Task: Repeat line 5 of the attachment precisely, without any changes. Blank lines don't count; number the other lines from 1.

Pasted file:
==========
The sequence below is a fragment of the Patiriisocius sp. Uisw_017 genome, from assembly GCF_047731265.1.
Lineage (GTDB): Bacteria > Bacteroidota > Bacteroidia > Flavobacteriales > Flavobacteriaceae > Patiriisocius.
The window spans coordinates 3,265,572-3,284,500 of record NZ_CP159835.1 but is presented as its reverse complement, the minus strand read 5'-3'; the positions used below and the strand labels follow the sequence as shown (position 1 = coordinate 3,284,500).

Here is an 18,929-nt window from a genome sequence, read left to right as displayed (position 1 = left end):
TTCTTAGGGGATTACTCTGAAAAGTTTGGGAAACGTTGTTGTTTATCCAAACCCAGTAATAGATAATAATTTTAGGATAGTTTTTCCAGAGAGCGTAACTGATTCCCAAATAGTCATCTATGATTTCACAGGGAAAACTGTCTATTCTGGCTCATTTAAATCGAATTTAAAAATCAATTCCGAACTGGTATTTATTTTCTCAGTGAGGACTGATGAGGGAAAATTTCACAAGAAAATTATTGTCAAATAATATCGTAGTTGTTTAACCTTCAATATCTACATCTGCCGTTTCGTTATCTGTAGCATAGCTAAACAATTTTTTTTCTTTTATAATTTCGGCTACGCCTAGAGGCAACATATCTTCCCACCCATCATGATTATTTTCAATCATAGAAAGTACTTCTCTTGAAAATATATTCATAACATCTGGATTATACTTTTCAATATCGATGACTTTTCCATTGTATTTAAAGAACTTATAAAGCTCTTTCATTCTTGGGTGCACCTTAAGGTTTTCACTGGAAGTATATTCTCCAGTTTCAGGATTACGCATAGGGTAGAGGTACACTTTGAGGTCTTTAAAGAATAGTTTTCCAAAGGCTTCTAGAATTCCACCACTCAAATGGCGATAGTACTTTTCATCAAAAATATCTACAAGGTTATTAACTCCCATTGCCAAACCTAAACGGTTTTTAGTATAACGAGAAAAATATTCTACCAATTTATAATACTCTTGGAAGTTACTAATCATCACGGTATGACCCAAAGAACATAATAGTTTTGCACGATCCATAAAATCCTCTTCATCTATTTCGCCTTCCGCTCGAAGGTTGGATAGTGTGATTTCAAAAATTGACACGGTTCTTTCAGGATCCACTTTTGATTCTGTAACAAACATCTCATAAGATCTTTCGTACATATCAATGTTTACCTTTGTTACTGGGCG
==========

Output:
TTCTTAGGGGATTACTCTGAAAAGTTTGGGAAACGTTGTTGTTTATCCAAACCCAGTAATAGATAATAATTTTAGGATAGTTTTTCCAGAGAGCGTAACTGATTCCCAAATAGTCATCTATGATTTCACAGGGAAAACTGTCTATTCTGGCTCATTTAAATCGAATTTAAAAATCAATTCCGAACTGGTATTTATTTTCTCAGTGAGGACTGATGAGGGAAAATTTCACAAGAAAATTATTGTCAAATAATATCGTAGTTGTTTAACCTTCAATATCTACATCTGCCGTTTCGTTATCTGTAGCATAGCTAAACAATTTTTTTTCTTTTATAATTTCGGCTACGCCTAGAGGCAACATATCTTCCCACCCATCATGATTATTTTCAATCATAGAAAGTACTTCTCTTGAAAATATATTCATAACATCTGGATTATACTTTTCAATATCGATGACTTTTCCATTGTATTTAAAGAACTTATAAAGCTCTTTCATTCTTGGGTGCACCTTAAGGTTTTCACTGGAAGTATATTCTCCAGTTTCAGGATTACGCATAGGGTAGAGGTACACTTTGAGGTCTTTAAAGAATAGTTTTCCAAAGGCTTCTAGAATTCCACCACTCAAATGGCGATAGTACTTTTCATCAAAAATATCTACAAGGTTATTAACTCCCATTGCCAAACCTAAACGGTTTTTAGTATAACGAGAAAAATATTCTACCAATTTATAATACTCTTGGAAGTTACTAATCATCACGGTATGACCCAAAGAACATAATAGTTTTGCACGATCCATAAAATCCTCTTCATCTATTTCGCCTTCCGCTCGAAGGTTGGATAGTGTGATTTCAAAAATTGACACGGTTCTTTCAGGATCCACTTTTGATTCTGTAACAAACATCTCATAAGATCTTTCGTACATATCAATGTTTACCTTTGTTACTGGGCG